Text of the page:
Noughts & Crosses by Malorie Blackman

According to emma-watson.net, Watson loved the Noughts & Crosses books by Blackman when she was younger. Set in dystopian England, where society is segregated into Noughts and Crosses, this thriller follows the friendship, and illicit romance, between Callum and Sepoy. 

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The Shadow of the Wind by Carlos Ruiz Zafón 

Back in 2007, Watson cited Zafón’s The Shadow of the Wind as one of her favorite books in an interview with Scholastic. The actress has also said that she really enjoyed The Angel’s Game, the prequel to The Shadow of the Wind. This gorgeous book is completely engrossing and, frankly, tailor-made for book lovers. In The Shadow of the Wind, Daniel Sempere comes across a book with a past in Barcelona’s hidden Cemetery of Forgotten Books. His efforts to unravel the mysterious backstory of Julián Carax, the book’s author, lead Daniel through a dangerous maze of coincidences and inconsistencies.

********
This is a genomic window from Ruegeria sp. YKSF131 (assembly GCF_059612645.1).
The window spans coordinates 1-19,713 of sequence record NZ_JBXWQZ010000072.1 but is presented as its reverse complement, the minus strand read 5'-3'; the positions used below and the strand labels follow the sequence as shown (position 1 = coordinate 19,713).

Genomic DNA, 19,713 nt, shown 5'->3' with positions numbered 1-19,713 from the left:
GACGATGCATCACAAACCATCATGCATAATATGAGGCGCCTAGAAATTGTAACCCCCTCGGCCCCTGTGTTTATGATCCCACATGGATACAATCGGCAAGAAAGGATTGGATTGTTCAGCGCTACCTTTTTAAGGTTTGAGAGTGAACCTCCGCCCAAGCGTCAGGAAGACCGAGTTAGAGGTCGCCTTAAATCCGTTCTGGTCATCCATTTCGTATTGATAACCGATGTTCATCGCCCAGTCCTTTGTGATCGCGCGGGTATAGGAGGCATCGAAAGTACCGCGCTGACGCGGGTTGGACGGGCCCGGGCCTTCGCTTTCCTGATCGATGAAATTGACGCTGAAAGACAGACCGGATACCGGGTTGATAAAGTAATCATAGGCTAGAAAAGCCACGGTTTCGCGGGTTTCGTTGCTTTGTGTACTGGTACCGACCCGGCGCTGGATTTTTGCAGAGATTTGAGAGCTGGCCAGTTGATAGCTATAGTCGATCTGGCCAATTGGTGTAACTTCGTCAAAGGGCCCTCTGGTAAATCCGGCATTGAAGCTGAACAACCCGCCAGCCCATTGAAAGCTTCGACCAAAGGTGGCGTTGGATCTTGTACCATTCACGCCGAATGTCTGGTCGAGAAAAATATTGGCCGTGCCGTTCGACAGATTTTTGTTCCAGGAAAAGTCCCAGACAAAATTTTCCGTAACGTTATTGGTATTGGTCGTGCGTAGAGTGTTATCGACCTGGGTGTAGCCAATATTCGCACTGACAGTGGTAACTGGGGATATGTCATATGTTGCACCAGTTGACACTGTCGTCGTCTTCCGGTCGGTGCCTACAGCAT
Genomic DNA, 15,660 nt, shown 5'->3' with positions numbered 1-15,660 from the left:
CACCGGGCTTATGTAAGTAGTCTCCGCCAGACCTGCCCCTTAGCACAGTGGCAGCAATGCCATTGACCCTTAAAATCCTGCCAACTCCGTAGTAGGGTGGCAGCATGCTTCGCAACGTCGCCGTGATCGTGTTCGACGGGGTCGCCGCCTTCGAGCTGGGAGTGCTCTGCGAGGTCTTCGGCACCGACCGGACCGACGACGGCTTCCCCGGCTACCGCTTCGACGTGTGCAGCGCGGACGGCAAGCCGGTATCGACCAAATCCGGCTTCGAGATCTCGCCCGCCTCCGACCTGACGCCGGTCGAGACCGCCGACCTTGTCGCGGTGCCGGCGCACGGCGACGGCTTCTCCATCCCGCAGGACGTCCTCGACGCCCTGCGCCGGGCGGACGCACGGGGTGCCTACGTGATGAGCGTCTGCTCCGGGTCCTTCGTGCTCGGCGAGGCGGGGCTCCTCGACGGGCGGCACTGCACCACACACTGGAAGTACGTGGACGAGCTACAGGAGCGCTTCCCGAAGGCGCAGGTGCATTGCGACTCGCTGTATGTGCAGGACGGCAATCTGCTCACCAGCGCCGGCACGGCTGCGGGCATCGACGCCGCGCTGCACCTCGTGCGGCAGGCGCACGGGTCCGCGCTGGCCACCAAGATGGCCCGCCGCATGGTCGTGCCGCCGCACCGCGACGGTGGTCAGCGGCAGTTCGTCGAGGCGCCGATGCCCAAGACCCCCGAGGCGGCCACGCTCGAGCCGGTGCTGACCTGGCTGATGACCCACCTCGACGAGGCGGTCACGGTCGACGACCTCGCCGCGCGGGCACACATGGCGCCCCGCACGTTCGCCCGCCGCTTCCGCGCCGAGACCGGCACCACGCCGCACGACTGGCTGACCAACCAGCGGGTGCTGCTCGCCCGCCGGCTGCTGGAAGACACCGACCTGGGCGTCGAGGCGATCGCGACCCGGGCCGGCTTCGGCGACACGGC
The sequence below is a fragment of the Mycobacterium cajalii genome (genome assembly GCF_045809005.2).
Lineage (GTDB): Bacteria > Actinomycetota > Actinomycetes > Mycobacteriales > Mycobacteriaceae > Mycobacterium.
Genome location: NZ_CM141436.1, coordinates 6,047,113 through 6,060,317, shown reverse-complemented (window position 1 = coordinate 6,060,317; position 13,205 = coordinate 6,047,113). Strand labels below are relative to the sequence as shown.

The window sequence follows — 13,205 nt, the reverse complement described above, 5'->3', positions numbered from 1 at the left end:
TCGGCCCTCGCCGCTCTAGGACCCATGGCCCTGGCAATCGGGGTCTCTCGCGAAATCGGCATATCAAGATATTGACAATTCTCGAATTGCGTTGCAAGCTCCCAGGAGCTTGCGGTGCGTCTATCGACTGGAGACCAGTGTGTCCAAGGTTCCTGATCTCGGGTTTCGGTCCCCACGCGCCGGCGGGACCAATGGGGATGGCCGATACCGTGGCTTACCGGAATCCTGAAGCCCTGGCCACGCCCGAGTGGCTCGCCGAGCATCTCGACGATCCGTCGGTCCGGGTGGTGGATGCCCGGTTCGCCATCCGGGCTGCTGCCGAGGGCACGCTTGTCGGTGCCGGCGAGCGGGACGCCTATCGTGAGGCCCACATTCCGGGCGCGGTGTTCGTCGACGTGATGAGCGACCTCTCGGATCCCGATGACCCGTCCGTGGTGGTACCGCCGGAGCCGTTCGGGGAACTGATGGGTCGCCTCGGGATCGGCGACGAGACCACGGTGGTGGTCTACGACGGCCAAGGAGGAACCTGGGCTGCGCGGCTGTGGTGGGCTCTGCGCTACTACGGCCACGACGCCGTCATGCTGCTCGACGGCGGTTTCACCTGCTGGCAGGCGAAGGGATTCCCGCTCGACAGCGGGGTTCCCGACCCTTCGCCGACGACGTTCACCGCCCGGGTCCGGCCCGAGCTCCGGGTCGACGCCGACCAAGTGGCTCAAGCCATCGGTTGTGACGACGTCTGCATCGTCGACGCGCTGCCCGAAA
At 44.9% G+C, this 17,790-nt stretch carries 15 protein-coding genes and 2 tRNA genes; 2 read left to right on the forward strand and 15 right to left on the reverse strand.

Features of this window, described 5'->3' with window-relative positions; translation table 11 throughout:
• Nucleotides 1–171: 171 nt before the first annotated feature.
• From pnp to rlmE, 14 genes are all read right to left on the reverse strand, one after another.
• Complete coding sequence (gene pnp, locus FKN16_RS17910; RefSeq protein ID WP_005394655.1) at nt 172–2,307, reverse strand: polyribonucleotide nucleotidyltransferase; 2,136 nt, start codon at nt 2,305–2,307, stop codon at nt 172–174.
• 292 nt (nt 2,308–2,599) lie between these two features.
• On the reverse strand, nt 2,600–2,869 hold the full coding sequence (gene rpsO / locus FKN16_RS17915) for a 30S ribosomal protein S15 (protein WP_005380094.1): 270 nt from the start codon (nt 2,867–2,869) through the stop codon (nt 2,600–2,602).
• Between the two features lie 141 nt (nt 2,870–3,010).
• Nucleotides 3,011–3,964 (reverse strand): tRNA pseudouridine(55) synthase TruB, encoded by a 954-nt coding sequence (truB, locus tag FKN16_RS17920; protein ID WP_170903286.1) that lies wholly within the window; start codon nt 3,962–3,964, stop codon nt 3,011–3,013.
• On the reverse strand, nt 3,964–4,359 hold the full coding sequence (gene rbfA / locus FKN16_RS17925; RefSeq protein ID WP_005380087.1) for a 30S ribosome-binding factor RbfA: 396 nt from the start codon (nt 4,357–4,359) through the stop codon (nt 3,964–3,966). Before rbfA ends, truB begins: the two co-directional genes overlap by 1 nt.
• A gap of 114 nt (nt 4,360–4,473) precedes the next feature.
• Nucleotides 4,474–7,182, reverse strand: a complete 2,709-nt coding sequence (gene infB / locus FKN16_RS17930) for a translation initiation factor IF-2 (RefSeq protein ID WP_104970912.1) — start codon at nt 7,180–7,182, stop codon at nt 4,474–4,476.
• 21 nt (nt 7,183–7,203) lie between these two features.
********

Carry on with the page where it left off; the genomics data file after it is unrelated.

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The Remains of the Day by Kazuo Ishiguro

As a huge Ishiguro fan, I was excited to read that Watson loved The Remains of the Day just as much as I did. Ishiguro took home the 1989 Man Booker Prize for this stunning little masterpiece, which was adapted into the 1993 film starring Emma Thompson and Anthony Hopkins. Stevens, a dedicated English butler, struggles with lost opportunities brought on by his lifelong adherence to the dignity of his profession — in particular, a romance with former colleague Miss Kenton.

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I Capture the Castle by Dodie Smith